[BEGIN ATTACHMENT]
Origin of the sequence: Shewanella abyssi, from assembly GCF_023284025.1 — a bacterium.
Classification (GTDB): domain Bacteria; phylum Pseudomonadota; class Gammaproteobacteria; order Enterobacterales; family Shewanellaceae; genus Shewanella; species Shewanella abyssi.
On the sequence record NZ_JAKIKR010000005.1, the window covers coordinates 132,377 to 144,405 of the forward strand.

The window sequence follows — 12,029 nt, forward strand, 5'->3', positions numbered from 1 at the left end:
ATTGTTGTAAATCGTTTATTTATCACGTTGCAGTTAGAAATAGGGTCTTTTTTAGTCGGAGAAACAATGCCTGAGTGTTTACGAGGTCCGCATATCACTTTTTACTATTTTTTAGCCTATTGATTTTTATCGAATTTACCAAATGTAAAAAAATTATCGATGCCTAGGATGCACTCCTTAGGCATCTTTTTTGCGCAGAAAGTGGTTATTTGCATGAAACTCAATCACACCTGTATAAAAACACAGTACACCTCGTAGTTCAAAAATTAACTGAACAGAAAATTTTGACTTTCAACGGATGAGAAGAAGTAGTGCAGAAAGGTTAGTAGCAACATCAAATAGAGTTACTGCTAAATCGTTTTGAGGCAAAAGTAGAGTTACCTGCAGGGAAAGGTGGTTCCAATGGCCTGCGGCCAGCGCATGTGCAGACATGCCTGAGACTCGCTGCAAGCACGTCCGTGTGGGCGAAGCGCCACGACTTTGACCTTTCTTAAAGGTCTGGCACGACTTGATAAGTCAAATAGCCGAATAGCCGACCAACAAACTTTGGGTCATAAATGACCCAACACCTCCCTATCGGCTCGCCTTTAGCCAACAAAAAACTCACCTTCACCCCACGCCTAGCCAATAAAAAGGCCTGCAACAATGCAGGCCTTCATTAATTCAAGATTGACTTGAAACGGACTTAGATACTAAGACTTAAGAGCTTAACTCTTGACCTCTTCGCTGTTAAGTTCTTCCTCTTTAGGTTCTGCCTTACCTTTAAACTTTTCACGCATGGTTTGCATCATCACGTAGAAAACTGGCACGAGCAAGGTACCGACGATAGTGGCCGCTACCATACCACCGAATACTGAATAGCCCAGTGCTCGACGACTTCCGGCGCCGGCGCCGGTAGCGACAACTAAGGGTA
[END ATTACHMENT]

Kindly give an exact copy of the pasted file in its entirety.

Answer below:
Origin of the sequence: Shewanella abyssi, from assembly GCF_023284025.1 — a bacterium.
Classification (GTDB): domain Bacteria; phylum Pseudomonadota; class Gammaproteobacteria; order Enterobacterales; family Shewanellaceae; genus Shewanella; species Shewanella abyssi.
On the sequence record NZ_JAKIKR010000005.1, the window covers coordinates 132,377 to 144,405 of the forward strand.

The window sequence follows — 12,029 nt, forward strand, 5'->3', positions numbered from 1 at the left end:
ATTGTTGTAAATCGTTTATTTATCACGTTGCAGTTAGAAATAGGGTCTTTTTTAGTCGGAGAAACAATGCCTGAGTGTTTACGAGGTCCGCATATCACTTTTTACTATTTTTTAGCCTATTGATTTTTATCGAATTTACCAAATGTAAAAAAATTATCGATGCCTAGGATGCACTCCTTAGGCATCTTTTTTGCGCAGAAAGTGGTTATTTGCATGAAACTCAATCACACCTGTATAAAAACACAGTACACCTCGTAGTTCAAAAATTAACTGAACAGAAAATTTTGACTTTCAACGGATGAGAAGAAGTAGTGCAGAAAGGTTAGTAGCAACATCAAATAGAGTTACTGCTAAATCGTTTTGAGGCAAAAGTAGAGTTACCTGCAGGGAAAGGTGGTTCCAATGGCCTGCGGCCAGCGCATGTGCAGACATGCCTGAGACTCGCTGCAAGCACGTCCGTGTGGGCGAAGCGCCACGACTTTGACCTTTCTTAAAGGTCTGGCACGACTTGATAAGTCAAATAGCCGAATAGCCGACCAACAAACTTTGGGTCATAAATGACCCAACACCTCCCTATCGGCTCGCCTTTAGCCAACAAAAAACTCACCTTCACCCCACGCCTAGCCAATAAAAAGGCCTGCAACAATGCAGGCCTTCATTAATTCAAGATTGACTTGAAACGGACTTAGATACTAAGACTTAAGAGCTTAACTCTTGACCTCTTCGCTGTTAAGTTCTTCCTCTTTAGGTTCTGCCTTACCTTTAAACTTTTCACGCATGGTTTGCATCATCACGTAGAAAACTGGCACGAGCAAGGTACCGACGATAGTGGCCGCTACCATACCACCGAATACTGAATAGCCCAGTGCTCGACGACTTCCGGCGCCGGCGCCGGTAGCGACAACTAAGGGTA